Cat: Our Stories
The Homebirth Hypnobirth of Ella
Born: 1 February, 2015
Weight: 4.2 kg (9lb2oz)
Phil and I attended Hypnobirthing classes with Cindy Fenn from Big Hearted Birth in November 2014. I was 28 weeks pregnant when we commenced classes. The Hypnobirthing classes were an amazing education and we learned so much about the practice of using visualisations and nasal breathing techniques in the lead-up to and throughout labour. It was a wonderful amount of information that we were given and the knowledge really empowered us to make our own decisions and design our birth plan.
In the lead-up to our birth, we practiced and used the following hypnobirth tools:
- Affirmations (stuck to the glass shower wall and read daily)
- Relaxation and surge breathing and breathing down
- Fear release and facial relaxation
- Listened to CD’s (mostly Tranquil Waters, which we also used while doing perineal massage)
At my 39 week appointment with the public hospital midwife I was told that there had been a change in hospital policy and that all pregnant women over age 42 need to wear constant monitoring upon admission. That meant that I was unable to have our planned water birth. I was shocked to think they could make such a big change to my birth plan at 39 weeks!! It felt like age discrimination.
I came out from that appointment quite shocked and disempowered and rang my acupuncturist (Karen Pohlner) to get her opinion. I had an appointment with her the next day and she suggested 2 options to me: Option 1 – organise a meeting with the Director of Obstetrics at hospital; or Option 2 – have a water birth at home, for which she recommended hiring Martina Görner from Ten Moons midwifery. I liked the idea of having a homebirth and rang Phil, who responded positively and agreed straight away.
With all the knowledge gained from our Hypnobirth course, I don’t know why we didn’t consider having a homebirth earlier!
Also interesting to note was that all my anxiety around the labour immediately lifted, like a weight off my shoulders, which made me realise that my anxiety was around potential hospital intervention and not to do with giving birth.
As I was already 39 weeks pregnant, we met with our midwife the following day. The transition of care was seamless and all scenarios were explained to us thoroughly. Phil set up the birth pool in our lounge room and now it was just a matter of waiting for action to happen.
The Big Day – Hypnobirthing Ella At Home
I sprang out of bed when my waters broke at 5.20am and they gushed! I remembered having an earlier conversation with my midwife about what to do if my waters break. She told me to have something to eat and go back to bed and sleep, so I did just that.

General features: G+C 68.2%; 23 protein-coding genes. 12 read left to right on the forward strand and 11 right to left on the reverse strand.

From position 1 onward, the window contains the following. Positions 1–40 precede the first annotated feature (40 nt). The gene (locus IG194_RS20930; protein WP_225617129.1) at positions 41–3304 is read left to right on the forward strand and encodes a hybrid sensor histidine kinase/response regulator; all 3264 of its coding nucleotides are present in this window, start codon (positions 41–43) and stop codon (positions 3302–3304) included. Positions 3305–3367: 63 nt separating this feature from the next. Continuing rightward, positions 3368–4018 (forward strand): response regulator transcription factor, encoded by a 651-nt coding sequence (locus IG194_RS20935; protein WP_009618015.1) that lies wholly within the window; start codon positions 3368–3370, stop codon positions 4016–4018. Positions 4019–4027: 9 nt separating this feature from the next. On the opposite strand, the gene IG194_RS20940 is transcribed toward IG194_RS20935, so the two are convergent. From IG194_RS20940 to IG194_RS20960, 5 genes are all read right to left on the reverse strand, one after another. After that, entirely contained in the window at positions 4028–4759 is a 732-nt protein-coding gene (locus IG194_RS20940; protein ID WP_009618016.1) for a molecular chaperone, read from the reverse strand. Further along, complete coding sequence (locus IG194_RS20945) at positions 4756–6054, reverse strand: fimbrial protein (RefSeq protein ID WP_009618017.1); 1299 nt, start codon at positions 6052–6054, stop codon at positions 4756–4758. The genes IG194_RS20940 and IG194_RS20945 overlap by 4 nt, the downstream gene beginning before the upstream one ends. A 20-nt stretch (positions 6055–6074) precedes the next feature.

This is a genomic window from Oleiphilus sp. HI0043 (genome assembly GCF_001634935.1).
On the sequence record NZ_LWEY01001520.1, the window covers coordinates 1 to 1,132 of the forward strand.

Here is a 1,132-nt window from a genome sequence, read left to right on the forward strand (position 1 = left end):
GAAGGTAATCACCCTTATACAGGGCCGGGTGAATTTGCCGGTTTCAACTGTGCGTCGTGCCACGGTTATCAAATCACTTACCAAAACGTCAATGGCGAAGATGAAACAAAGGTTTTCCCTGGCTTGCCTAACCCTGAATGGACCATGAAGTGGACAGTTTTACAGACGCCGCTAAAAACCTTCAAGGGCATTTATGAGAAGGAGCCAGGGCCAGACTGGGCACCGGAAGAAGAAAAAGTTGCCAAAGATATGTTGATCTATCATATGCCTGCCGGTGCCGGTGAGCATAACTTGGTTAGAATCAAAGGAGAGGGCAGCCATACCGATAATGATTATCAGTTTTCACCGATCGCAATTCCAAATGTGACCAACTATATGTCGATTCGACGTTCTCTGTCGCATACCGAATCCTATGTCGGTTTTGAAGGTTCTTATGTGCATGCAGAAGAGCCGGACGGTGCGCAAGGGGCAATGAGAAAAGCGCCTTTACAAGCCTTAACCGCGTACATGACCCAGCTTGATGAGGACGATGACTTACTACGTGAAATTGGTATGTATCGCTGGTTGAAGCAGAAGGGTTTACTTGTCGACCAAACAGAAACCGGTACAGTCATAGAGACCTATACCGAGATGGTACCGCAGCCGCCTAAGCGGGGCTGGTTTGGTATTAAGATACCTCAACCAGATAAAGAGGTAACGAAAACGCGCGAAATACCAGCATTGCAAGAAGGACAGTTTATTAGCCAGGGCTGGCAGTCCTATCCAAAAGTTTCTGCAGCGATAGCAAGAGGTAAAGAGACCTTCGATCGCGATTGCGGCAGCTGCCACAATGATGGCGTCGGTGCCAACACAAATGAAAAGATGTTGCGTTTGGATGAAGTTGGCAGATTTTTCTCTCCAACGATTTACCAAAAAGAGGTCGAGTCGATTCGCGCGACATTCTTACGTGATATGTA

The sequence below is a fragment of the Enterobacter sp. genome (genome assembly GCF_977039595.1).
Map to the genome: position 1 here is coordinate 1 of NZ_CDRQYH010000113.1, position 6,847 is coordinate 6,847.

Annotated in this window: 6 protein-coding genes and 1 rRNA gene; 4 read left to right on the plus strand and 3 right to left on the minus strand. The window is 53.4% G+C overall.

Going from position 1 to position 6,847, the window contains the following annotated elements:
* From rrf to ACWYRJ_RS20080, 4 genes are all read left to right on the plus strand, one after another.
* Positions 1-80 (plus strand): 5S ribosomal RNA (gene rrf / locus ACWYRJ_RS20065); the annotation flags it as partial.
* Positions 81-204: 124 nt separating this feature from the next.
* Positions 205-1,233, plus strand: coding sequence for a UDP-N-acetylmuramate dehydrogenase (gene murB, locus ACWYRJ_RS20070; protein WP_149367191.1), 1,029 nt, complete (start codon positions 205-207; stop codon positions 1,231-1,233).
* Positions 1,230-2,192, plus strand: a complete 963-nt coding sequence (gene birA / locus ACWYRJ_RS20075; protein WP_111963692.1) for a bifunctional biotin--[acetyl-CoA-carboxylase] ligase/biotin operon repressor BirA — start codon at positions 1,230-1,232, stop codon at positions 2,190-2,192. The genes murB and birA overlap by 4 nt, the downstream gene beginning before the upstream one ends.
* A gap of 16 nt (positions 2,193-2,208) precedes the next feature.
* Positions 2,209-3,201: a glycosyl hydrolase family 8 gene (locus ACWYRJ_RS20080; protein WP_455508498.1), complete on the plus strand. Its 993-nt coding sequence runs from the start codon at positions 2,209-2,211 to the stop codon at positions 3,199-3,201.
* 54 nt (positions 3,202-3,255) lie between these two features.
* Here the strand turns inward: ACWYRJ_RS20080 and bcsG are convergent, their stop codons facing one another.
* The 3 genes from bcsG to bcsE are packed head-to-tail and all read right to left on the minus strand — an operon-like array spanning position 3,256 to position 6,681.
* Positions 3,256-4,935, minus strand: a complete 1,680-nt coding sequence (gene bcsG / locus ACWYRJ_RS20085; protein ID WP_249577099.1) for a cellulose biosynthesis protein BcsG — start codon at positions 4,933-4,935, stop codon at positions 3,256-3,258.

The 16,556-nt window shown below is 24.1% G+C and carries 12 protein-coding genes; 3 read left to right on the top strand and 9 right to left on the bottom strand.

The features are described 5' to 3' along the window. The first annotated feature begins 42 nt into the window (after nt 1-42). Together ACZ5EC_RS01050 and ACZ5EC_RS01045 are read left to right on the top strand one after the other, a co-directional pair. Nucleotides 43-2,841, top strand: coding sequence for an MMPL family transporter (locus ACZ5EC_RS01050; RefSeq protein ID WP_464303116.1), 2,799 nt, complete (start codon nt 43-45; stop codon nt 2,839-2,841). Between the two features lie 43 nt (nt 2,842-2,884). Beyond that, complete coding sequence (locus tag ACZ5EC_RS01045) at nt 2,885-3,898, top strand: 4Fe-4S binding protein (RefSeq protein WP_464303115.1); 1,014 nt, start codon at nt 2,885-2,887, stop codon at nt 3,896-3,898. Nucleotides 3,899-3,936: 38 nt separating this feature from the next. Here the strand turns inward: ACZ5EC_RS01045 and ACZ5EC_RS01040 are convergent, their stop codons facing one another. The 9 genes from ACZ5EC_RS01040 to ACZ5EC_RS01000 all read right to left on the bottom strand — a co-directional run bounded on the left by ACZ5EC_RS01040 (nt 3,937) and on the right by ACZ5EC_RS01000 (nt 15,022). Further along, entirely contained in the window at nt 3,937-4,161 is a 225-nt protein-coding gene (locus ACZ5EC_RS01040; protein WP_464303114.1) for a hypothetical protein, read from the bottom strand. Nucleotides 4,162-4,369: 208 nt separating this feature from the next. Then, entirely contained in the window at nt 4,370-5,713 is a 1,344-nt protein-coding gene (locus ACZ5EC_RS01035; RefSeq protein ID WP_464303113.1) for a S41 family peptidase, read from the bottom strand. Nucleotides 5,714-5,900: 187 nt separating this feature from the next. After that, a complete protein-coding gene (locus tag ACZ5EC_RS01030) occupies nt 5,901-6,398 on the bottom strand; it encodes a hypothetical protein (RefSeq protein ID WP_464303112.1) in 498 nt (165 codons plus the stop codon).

I started having surges around 9am. I was recording the surges on my mobile phone app, which required me to record the intensity of the surges. I wasn’t sure what to enter because I didn’t know how strong it was going to get! We established that if I make a noise/moan during the surge then it would be recorded as a very strong one. Otherwise if I just breathe though the surge that means it was either mild or strong. At this stage Phil was rushing to finish filling the pool, as he’d half-filled it the day prior (as well as taking photos of my belly)… I think he must’ve known!!
I was trying to focus on the surge breathing learnt at Hypnobirthing class and was wearing a TENS machine for a little while in the early stage of labour, but soon took this off as I found it distracting more than helpful. By now Phil had closed all the blinds in the house and was covering the sky lights. I had planned to have calm music playing and have Phil reading me the Hypnobirthing affirmations, but I was so sensitive to noise that I wore earplugs and focussed on my breathing instead.
I found I didn’t want any external “distractions” and focused completely internally throughout the 12-hour labour, only opening my eyes a handful of times in the space of 10+ hours.
I remember being in the bathroom (at about the half-way mark) and getting to the point where I couldn’t record my surges in the mobile app anymore because they were too intense, and a short time after this I vomited, which relieved the intensity for a bit. At this time Phil rang our midwife and she suggested I enter the birth pool. I’m not sure why I didn’t think of doing that earlier!